My Adventurous Trip to Galway

28 Sep

Erica Nesses

Last weekend I was able to travel to the other coast of Ireland. The 3-hour, 210km bus ride west was very picturesque; the countryside of Ireland was filled with open fields, farms, and natural beauty. When we finally arrived to Galway I noticed that it was quite similar to Dublin, just on a smaller scale. We stayed at a hostel named “Snoozles”. Before this trip I had never stayed in a hostel before and I definitely had a good experience; it was very clean and inviting.

Exploring the small city center of Galway was extremely fun, the area was quaint and the locals were very friendly. I could feel a strong sense of community in the streets as I passed by different stores and chatted with residents at the local restaurants and bars. The pubs were filled with upbeat people, live bands, and a feeling of sweet welcoming.

The first day of my trip we traveled by bus up into the hills of County Clare to visit the Aillwee Cave. This million-year-old cave was recently found in 1976 by accident and was once home to animals, precious stone, and possibly even people. The tour was exhilarating as the guide explained the evolution of the formation of rock in this underground tunnel. The next stop was the Cliffs of Mohr. These massive cliffs are very graphic and extremely high to the ground. Underneath them is the ocean about 1,000 feet below with its strong crashing waves. Sightseers walk along the cliffs at their own risk because it’s steepness and windiness can be very dangerous. The thrilling feeling of being on top of the cliffs is one that I will never forget.

The second day I took the ferry to the Aran Islands. After leaving Galway, I felt that this place was unlike any part of Ireland I had seen before. With only one supermarket on the island and a few gas stations, this region seemed to be set back from society at least 50 to 100 years. Although the island was completely self sufficient, it focused on living a simple and quiet lifestyle. We went on a bus tour through the island that drove through narrow streets along the coastline showing us the landscape and natural terrain of the grounds. Greenery was everywhere and it was absolutely beautiful; stone walls led on for 7,000 miles that acted as boundaries to cut off land for people that once inhibited the island. Today the population is only 820 people and many farm animals. Once reaching near the top of the highest point on the island I was able to see the Atlantic Ocean while perched on top of toothed cliffs; the views were absolutely breathtaking.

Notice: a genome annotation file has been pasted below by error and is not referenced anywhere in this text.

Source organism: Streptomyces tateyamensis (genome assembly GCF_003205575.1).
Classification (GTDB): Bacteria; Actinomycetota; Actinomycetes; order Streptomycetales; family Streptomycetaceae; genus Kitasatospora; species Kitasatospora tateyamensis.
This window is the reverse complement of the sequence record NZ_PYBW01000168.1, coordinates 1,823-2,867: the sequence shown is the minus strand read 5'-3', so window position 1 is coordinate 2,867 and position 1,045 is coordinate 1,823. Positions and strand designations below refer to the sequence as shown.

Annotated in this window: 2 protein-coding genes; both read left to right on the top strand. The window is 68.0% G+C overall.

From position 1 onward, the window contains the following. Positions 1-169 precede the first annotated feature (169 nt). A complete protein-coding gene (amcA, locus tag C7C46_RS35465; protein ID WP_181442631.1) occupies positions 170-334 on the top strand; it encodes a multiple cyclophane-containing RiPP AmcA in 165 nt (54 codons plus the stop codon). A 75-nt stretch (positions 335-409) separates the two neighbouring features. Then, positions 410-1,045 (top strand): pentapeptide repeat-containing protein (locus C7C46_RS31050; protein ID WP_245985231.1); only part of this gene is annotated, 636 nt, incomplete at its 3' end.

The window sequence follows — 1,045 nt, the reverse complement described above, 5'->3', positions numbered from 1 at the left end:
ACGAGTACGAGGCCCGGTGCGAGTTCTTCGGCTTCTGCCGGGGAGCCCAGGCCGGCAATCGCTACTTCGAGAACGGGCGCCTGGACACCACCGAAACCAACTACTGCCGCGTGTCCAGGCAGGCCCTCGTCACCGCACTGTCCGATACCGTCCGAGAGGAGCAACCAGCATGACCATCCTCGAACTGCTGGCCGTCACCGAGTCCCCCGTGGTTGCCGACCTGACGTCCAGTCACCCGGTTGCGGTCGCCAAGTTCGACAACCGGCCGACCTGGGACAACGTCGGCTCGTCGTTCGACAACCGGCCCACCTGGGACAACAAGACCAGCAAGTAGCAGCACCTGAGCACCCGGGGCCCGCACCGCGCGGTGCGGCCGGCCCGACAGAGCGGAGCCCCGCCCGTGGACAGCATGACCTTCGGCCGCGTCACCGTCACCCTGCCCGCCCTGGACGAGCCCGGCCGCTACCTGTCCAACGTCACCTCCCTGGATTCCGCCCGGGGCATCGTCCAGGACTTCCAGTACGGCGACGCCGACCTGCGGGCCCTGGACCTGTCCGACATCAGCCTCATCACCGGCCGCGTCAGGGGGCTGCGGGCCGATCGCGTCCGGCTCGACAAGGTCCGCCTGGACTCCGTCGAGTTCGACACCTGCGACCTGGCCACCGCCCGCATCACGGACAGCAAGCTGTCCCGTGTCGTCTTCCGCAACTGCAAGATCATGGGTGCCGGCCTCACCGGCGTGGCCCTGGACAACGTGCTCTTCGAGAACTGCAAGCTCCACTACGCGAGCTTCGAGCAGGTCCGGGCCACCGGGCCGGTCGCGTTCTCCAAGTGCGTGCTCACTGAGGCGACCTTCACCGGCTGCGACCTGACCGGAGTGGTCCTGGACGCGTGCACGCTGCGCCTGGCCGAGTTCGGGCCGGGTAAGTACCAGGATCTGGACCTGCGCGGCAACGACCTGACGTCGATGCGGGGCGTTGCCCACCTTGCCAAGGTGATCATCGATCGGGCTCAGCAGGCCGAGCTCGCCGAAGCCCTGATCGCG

While my time in Galway came to an end, I have many great memories of the beautiful scenery and times I shared with the other students in Nu.in. I also have a handmade sweater from the Aran Islands that will remind me of these adventures I had there that I will truly never forget.

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